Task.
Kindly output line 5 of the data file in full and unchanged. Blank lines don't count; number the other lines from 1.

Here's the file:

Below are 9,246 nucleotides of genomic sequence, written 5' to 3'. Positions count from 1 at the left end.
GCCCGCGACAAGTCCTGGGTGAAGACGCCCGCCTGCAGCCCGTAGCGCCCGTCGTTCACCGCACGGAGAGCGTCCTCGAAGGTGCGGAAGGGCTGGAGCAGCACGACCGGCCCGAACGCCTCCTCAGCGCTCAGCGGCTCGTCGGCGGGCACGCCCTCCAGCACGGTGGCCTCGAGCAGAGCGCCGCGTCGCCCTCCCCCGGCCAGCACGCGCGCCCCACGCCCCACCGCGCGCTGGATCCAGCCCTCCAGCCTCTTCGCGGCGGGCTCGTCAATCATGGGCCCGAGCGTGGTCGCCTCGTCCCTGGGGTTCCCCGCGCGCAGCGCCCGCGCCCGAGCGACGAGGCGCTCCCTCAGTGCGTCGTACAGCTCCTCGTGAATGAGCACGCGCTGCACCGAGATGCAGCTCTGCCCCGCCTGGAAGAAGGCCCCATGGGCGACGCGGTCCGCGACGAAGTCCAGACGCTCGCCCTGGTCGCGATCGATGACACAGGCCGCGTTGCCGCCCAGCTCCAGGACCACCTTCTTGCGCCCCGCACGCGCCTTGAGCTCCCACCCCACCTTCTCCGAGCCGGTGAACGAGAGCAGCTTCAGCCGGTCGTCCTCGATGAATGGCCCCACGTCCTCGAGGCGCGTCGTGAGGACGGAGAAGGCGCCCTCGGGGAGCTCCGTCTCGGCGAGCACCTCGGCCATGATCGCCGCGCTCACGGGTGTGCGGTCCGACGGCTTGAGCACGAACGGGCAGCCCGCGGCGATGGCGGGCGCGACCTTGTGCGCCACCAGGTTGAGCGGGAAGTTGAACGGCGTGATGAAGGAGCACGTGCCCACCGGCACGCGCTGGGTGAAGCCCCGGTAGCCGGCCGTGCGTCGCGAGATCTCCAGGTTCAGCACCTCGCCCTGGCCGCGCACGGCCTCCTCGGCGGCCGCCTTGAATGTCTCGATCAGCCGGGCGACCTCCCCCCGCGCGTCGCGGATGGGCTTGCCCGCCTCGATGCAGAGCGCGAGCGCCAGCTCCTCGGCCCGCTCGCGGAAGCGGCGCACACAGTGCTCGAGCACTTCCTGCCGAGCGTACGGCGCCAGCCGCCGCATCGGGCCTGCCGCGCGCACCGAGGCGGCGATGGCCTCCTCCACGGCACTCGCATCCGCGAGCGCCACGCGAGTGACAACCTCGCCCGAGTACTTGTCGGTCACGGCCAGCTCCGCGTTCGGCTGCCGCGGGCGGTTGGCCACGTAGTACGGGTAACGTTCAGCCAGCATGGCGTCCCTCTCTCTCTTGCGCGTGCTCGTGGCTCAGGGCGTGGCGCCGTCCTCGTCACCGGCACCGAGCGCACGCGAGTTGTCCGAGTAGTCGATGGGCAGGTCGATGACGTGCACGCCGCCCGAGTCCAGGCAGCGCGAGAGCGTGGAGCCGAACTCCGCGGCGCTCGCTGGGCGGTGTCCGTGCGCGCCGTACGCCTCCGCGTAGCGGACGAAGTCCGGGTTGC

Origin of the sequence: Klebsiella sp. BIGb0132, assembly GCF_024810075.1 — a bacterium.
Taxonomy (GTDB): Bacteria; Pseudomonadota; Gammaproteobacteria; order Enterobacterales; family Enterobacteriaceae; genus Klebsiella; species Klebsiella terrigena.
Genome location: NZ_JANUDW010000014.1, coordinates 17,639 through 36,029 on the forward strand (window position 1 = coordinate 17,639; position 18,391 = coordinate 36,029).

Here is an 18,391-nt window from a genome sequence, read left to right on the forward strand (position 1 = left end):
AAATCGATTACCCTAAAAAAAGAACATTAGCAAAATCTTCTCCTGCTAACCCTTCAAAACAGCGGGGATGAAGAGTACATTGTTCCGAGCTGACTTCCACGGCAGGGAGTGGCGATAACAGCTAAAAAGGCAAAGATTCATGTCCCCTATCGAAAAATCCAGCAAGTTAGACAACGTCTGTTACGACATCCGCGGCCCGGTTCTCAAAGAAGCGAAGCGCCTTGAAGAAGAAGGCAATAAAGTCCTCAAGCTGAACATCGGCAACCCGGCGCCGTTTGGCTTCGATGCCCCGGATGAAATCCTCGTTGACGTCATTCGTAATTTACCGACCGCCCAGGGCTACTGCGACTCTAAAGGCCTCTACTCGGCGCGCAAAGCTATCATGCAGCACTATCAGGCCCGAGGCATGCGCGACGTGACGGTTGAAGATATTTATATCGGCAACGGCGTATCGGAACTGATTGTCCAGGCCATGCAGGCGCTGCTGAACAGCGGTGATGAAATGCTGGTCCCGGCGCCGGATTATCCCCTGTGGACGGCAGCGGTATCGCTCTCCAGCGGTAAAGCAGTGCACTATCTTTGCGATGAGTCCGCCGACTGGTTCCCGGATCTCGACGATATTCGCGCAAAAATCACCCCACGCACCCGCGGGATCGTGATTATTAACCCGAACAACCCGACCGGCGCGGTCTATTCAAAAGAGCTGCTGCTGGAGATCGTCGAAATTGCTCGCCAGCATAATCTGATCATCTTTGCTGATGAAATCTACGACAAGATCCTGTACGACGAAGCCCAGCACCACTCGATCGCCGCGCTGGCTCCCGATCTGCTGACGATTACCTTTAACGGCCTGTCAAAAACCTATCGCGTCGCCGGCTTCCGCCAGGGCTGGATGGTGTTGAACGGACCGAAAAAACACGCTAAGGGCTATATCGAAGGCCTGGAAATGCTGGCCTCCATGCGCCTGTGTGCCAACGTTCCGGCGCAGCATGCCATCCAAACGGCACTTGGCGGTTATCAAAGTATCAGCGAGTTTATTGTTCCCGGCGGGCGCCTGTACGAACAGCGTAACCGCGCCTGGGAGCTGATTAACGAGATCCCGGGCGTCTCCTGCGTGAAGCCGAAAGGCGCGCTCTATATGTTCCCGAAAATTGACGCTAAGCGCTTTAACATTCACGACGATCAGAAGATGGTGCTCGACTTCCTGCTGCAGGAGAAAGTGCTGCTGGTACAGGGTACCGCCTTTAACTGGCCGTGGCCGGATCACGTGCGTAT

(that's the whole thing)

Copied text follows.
Genome location: NZ_JANUDW010000014.1, coordinates 17,639 through 36,029 on the forward strand (window position 1 = coordinate 17,639; position 18,391 = coordinate 36,029).